It is critical to understand that taking this step, while it is clearly advisable from an Islamic point of view, can greatly increase the volatility in your investment portfolio.  Therefore, Muslim investors who avoid bonds should make sure they understand the potential risks of investing without bonds, and ideally they will have a long time horizon before they will need to withdraw their investment- typically 7-10 years or more.

Another consideration for Muslim investors may be to avoid exposure to investments that benefit from un-Islamic business activities, such as the sale of alcohol, pork products, gambling entertainment, and other similar vices.  This is difficult to do within 529 College Savings plans, since each company offers only a limited number of investments, and very few currently offer investment products of this nature.  It is easier if one chooses to use an UTMA account or individual investment account, as many more investment options- including a number of “Islamic” themed investment products- are often available.

What Do I Do If There’s No More Time to Save?

College is almost unanimously regarded as important by most families, but many are starting to adopt a pragmatic approach towards budgeting for it, as opposed to the “spare no expense” mentality that was more common in the past.

For instance, as readers would have noted above in the “costs” section, there is a huge range of prices.  Many of the more expensive schools in the country are relatively mediocre in terms of their academic reputation, and yet some of the top schools in the country are on the lower end of the cost spectrum, especially public universities at which you qualify for “in-state” tuition rates.  Unless money is truly no object for your family, you and your child should have a very good reason if you’re going to pay the rates of higher cost private schools.  Simply choosing to attend a public university over a private one can cut your costs by half.

It is also important to understand that while the “sticker price” of college may be high, there are often many financial aid programs that your family may qualify for that can reduce the sticker price dramatically.  The way to see if you’re eligible for aid programs is to fill out the “FAFSA” form (you can find it at, and according to a recent article by USA today, “unless you’re reading this from your yacht,” everyone should fill one out.  Though it’s never guaranteed, many families who did not think they would be eligible end up qualifying for grants and loans, and some of the loans may even be interest-free for a time, which is of course an added attraction for Muslim families.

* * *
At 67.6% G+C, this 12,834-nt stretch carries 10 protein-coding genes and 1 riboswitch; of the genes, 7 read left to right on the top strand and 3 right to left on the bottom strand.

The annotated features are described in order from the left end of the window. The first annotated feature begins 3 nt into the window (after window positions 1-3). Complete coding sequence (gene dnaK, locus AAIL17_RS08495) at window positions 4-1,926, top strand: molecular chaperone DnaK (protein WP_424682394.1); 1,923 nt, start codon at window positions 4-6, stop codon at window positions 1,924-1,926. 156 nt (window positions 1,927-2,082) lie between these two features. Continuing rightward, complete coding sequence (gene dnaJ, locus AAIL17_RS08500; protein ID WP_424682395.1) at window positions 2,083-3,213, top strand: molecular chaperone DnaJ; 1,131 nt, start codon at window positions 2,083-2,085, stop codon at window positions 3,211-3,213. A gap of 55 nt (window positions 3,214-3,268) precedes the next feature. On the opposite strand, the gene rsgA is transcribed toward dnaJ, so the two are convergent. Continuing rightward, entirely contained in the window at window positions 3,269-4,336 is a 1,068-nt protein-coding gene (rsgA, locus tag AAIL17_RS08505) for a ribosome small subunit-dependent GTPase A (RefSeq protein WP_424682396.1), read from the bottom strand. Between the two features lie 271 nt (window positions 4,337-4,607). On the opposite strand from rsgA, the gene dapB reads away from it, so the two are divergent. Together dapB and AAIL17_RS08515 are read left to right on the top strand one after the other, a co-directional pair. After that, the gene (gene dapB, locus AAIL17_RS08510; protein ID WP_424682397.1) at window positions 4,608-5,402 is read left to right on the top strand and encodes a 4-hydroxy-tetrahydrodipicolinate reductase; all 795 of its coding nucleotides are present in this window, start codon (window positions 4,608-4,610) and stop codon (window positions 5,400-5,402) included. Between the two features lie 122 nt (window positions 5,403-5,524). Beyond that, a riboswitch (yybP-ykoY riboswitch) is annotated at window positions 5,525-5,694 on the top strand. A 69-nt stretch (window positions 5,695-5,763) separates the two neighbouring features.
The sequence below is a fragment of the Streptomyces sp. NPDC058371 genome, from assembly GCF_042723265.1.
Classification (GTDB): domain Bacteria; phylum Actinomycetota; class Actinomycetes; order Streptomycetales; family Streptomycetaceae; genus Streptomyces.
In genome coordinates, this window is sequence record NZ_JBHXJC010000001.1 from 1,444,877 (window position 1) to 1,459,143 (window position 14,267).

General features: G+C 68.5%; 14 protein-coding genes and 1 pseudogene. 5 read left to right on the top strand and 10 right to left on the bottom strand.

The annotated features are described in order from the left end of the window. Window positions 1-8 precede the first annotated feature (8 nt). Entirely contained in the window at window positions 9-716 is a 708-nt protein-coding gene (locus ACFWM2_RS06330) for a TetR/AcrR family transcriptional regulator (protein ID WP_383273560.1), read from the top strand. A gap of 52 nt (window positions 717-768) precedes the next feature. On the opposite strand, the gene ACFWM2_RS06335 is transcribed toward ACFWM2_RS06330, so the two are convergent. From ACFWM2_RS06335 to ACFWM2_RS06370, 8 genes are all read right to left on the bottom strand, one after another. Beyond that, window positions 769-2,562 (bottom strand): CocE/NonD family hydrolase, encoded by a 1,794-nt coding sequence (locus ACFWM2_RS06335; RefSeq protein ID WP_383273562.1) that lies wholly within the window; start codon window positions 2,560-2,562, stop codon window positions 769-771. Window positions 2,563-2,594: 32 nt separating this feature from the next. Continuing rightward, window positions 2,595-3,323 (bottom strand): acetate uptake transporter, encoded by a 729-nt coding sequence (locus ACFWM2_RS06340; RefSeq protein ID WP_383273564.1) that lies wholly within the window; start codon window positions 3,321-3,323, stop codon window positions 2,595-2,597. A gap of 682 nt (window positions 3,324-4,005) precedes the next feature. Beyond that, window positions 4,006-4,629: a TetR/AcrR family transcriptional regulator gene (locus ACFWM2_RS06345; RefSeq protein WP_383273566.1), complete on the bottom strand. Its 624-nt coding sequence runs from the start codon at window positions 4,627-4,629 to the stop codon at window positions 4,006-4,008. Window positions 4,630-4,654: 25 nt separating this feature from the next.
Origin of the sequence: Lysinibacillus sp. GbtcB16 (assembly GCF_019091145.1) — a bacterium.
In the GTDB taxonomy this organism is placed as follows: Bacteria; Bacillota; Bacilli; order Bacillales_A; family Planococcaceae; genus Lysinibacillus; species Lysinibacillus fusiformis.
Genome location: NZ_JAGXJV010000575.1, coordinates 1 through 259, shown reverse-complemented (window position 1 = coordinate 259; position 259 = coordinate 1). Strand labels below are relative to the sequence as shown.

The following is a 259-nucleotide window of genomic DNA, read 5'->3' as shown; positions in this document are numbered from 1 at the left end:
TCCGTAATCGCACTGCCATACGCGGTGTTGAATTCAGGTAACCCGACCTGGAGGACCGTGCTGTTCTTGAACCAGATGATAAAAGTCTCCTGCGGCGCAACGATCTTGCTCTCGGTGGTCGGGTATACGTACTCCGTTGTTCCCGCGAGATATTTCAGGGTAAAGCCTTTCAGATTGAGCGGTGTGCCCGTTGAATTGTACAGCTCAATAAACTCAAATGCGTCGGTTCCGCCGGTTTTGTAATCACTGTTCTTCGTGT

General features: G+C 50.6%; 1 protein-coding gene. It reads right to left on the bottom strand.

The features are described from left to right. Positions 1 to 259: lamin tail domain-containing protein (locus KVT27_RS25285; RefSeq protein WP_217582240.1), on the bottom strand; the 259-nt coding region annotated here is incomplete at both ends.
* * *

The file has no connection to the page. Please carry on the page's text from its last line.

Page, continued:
Finally, an interesting strategy that is becoming increasingly popular is taking a “gap year” before starting college- in other words, taking a year off to work.   This strategy has several advantages.  The family gets an extra year to save, and the student can contribute to savings by contributing his or her earnings during the year, which could easily mean an additional $15,000 or more.  Depending on how effectively your child uses his time during the gap year, it may improve his resume when applying to colleges; and the extra year of maturity may make him more likely to succeed in his studies when he resumes, and possibly give him an advantage in applying for jobs when he graduates.

* College cost information obtained from Peterson’s, part of the Thomson Corporation.

Required Disclosure: Access Wealth Planning, LLC is located at 4 Becker Farm Road, Roseland, NJ 07068, 973-740-2400.  Investing involves risk including potential loss of principal.  No investment strategy can guarantee a profit or protect against loss in periods of declining values.  a 529 Plan is a college savings plan that allows individuals to save for college on a tax-advantaged basis.  Every state offers at least one 529 plan.  Before buying a 529 plan, you should inquire about the particular plan and its fees and expenses.  You should also consider that certain states offer tax benefits and fee savings to in-state residents.  Whether a state tax deduction and/or application fee savings are available depends on your state of residence.  For tax advice, consult your tax professional.  Non-qualifying distribution earnings are taxable and subject to tax penalty.  

One Comment

  1. Omar
    December 13, 2013

    I’m a freshman going to Arizona State, and with getting fairly good grades and a good ACT/SAT in high school (which really isn’t too tough) I was able to get a scholarship for 9500 a year at ASU. While that still leaves me with nearly 1000 to pay every year due to books and other fees, it is achievable with working a small job to graduate with no debt inshAllah. I think we should encourage our children to do good in high school and go in-state, especially for undergraduate degrees.